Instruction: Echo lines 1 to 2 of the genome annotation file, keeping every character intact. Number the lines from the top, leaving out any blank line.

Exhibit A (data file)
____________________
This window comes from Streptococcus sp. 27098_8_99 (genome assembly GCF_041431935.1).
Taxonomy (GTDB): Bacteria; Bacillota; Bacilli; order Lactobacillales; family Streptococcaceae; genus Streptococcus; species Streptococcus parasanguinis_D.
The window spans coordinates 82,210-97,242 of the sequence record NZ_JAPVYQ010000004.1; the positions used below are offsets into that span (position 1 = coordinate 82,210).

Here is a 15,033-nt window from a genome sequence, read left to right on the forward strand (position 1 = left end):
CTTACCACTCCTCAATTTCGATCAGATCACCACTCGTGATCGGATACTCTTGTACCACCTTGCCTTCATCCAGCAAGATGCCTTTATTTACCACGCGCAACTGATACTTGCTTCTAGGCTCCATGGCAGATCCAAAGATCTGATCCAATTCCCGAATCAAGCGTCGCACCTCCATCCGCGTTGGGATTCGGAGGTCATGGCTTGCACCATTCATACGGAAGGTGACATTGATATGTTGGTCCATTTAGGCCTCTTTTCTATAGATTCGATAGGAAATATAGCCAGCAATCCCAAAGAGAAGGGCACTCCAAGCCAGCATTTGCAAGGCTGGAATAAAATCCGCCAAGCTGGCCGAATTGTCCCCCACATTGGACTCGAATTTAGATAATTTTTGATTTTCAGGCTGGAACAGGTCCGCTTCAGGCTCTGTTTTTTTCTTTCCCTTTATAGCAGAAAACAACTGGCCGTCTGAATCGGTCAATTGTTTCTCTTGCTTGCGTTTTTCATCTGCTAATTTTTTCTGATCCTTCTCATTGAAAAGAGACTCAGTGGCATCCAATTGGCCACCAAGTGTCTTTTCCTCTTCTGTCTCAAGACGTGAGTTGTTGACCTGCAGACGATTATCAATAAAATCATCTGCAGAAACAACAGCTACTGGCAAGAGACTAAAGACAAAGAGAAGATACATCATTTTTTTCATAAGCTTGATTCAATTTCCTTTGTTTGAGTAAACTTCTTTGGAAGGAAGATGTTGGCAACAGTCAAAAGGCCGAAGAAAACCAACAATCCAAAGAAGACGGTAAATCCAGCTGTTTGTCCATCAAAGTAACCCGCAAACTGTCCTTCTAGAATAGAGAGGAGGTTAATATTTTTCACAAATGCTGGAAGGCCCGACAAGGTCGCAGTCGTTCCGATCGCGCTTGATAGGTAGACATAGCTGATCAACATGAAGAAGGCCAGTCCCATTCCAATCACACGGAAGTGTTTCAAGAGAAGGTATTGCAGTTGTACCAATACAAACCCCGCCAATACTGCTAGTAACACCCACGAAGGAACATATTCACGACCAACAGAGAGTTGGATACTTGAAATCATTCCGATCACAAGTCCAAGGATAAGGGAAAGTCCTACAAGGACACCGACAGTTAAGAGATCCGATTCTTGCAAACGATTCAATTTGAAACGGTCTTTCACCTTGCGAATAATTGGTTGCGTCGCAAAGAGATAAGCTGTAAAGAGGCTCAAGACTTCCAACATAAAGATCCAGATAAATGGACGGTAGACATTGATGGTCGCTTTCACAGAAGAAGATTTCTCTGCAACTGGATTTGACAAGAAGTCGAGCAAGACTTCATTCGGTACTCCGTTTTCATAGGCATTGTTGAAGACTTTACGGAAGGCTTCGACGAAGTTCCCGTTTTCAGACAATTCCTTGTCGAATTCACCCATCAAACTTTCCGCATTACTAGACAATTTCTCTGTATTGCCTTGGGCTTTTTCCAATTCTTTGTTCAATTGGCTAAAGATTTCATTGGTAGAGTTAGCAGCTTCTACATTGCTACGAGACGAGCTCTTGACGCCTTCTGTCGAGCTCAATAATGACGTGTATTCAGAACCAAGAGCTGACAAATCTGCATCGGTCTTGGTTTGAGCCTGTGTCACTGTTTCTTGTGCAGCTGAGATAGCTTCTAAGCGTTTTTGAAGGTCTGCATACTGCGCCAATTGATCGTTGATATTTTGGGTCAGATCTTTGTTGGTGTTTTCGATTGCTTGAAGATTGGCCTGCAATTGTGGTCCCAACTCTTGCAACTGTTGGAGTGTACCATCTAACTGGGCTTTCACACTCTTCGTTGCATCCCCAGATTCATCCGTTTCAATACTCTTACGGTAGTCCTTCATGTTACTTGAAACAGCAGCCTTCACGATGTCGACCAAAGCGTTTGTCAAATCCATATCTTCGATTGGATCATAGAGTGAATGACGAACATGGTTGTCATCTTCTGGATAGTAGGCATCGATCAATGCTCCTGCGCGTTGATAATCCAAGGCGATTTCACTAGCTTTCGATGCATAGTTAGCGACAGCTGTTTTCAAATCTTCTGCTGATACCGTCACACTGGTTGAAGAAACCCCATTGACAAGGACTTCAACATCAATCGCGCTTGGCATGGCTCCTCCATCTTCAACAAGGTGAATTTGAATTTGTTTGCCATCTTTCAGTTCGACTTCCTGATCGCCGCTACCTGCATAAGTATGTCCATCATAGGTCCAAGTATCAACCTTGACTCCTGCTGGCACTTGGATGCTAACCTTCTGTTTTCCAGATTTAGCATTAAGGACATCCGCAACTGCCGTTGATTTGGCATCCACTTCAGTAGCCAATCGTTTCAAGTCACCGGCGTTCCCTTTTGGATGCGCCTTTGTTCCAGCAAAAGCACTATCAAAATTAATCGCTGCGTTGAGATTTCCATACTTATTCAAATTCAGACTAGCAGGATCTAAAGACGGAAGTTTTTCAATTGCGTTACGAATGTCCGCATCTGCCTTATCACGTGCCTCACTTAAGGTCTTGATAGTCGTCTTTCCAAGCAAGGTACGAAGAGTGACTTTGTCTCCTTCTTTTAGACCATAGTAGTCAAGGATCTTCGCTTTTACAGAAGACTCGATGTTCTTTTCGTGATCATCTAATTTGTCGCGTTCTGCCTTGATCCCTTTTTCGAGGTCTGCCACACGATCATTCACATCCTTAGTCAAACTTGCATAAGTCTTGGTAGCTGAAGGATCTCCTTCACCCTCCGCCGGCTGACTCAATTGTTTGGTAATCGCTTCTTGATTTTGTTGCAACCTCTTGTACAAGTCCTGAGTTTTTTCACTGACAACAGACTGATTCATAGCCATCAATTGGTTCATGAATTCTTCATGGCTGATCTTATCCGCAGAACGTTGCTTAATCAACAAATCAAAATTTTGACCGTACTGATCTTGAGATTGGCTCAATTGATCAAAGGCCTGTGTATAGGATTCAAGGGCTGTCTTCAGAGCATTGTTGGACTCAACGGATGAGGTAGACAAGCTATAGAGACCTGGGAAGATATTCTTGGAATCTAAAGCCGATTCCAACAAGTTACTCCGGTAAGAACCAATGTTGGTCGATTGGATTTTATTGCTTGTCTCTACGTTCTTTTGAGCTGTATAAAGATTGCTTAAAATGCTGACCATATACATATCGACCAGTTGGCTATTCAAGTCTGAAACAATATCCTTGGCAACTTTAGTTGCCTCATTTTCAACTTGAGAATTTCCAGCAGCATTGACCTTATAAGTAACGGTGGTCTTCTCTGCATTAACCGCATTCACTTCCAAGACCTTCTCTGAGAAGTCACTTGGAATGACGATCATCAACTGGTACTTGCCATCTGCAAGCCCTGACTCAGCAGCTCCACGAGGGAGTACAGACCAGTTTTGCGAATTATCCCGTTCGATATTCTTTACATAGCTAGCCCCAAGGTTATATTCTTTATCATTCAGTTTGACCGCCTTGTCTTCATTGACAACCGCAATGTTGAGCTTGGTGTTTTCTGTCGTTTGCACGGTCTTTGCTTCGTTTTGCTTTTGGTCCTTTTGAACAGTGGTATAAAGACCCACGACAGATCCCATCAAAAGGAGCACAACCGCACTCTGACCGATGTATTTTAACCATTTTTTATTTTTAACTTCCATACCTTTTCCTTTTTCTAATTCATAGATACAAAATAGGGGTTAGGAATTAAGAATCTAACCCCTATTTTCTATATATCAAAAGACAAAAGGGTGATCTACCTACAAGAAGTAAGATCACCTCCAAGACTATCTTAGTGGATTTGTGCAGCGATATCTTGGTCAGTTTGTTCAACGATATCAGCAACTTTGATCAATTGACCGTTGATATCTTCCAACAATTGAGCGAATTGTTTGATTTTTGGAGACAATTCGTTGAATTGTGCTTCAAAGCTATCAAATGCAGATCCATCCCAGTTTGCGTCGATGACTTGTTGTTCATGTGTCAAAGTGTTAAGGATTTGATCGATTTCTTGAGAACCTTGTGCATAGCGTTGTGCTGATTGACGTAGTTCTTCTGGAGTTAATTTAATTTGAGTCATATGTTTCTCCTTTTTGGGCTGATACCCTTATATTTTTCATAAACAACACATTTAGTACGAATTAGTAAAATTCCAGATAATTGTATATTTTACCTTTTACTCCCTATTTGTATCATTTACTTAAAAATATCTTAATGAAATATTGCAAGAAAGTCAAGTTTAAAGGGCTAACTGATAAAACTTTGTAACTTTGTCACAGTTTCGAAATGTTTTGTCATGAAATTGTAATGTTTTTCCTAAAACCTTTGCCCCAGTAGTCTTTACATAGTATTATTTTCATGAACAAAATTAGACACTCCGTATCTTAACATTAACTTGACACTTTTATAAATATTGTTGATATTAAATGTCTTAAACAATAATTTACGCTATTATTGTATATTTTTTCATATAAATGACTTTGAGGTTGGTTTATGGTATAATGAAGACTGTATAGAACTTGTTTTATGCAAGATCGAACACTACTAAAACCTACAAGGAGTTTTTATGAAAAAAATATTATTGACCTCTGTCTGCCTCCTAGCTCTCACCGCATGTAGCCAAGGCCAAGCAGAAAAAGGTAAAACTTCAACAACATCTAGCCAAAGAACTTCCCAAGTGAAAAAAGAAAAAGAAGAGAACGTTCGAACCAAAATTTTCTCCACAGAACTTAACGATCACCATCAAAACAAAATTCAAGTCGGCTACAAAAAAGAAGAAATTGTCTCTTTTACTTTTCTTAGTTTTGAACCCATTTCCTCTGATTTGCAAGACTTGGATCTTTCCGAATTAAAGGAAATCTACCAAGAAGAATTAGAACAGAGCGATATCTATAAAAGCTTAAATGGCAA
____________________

This window comes from Streptococcus sp. 27098_8_99 (genome assembly GCF_041431935.1).
Taxonomy (GTDB): Bacteria; Bacillota; Bacilli; order Lactobacillales; family Streptococcaceae; genus Streptococcus; species Streptococcus parasanguinis_D.